Poor or weak boundaries are boundaries that we don't stick to. We mentally assent to them, but we do not commit to them. When we don't have working boundaries, people and situations can make us feel uncomfortable, unsafe, resentful, angry, burdened and even exhausted. Essentially, it’s like we have no boundaries at all. The only difference is that we are conscious of the need for them, but lack the self-love, self-esteem, courage or confidence to put them to work.

Rigid boundaries are limits we impose on ourselves that negatively affect us. They cause undue isolation. We feel closed off to interactions and they cause us to feel uncomfortable and resentful.

Three (3) Things to Remember When Creating and Establishing Personal Boundaries

1. Your boundaries are not created to harm others. They are created to protect you.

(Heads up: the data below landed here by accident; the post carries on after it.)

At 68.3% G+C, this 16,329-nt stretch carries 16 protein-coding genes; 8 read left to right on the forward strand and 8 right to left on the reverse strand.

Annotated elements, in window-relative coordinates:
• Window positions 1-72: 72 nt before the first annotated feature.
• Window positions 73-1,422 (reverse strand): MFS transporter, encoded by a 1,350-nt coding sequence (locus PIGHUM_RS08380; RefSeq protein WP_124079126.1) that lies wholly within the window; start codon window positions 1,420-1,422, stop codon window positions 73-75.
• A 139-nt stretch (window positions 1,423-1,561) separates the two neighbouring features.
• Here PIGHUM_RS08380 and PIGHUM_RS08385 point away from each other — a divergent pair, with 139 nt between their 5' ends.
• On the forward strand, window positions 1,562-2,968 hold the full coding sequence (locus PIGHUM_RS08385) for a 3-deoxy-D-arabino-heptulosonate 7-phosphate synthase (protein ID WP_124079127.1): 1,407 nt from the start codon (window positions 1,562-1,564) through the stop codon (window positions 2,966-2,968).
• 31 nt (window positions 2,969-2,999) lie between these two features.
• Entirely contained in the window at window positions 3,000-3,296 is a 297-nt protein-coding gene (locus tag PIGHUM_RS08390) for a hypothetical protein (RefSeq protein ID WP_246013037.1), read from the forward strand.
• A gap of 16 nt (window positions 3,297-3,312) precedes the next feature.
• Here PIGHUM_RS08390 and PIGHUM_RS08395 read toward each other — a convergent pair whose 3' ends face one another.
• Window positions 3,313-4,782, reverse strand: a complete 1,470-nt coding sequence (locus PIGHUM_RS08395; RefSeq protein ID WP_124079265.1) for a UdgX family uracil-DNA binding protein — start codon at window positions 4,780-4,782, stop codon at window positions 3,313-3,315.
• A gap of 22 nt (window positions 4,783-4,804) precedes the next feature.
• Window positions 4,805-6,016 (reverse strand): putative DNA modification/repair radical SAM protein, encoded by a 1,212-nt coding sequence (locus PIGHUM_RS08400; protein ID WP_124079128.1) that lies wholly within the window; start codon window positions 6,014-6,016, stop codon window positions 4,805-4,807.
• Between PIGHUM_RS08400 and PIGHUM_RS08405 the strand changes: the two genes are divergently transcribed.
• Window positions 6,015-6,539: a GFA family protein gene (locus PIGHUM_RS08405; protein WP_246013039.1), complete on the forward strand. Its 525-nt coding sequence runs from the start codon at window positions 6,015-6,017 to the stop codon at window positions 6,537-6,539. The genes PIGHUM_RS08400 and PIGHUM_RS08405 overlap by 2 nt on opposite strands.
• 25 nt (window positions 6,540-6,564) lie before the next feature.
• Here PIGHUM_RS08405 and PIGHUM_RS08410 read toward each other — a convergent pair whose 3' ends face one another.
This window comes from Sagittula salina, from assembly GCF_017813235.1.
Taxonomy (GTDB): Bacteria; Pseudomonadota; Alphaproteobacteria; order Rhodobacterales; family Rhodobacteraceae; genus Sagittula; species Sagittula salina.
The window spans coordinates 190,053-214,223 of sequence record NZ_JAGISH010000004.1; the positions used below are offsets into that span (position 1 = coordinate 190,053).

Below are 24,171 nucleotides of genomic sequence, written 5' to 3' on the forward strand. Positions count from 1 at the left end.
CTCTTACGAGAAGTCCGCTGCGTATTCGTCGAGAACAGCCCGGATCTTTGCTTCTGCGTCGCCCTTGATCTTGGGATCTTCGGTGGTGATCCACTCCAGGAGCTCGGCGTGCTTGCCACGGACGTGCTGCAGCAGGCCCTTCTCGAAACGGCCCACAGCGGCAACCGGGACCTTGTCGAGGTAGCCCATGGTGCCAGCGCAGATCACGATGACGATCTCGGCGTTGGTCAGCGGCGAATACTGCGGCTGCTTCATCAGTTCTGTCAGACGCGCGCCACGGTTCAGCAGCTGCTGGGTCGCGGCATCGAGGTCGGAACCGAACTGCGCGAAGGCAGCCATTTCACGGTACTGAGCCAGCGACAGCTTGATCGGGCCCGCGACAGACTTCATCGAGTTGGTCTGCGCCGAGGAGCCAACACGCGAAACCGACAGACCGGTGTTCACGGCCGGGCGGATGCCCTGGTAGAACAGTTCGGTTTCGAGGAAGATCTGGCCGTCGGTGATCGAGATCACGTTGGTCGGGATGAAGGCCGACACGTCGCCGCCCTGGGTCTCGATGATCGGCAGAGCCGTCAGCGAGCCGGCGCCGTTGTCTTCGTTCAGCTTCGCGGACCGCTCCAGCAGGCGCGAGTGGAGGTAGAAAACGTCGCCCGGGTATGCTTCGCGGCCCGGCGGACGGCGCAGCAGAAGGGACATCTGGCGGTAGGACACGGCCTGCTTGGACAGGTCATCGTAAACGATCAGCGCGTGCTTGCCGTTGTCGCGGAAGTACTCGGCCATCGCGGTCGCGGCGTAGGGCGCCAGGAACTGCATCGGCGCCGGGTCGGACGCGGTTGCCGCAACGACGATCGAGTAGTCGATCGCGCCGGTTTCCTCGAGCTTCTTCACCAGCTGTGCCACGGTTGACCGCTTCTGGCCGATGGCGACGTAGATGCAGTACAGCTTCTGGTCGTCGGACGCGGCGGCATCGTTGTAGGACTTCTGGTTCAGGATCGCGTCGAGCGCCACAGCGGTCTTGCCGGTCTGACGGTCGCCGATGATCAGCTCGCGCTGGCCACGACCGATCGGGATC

2. You set boundaries that promote a sense of self control, self-respect, and self-acceptance. Saying no to others means that you get to say yes to yourself, your time, your space, and your desires.

3. There's no one-size-fits-all. Everybody needs to create boundaries that are best for them. Customize them but be certain to consider your beliefs, your opinions, and your past experiences.

Be prepared to strengthen and reinforce some boundaries while loosening others when necessary to maintain your confidence. The sweet spot in setting personal boundaries is creating rules and limits that make a us feel comfortable, supported, in control of our bodies and personal space without being fearful, shut off or emotionally shut down.

*A definition provided by​.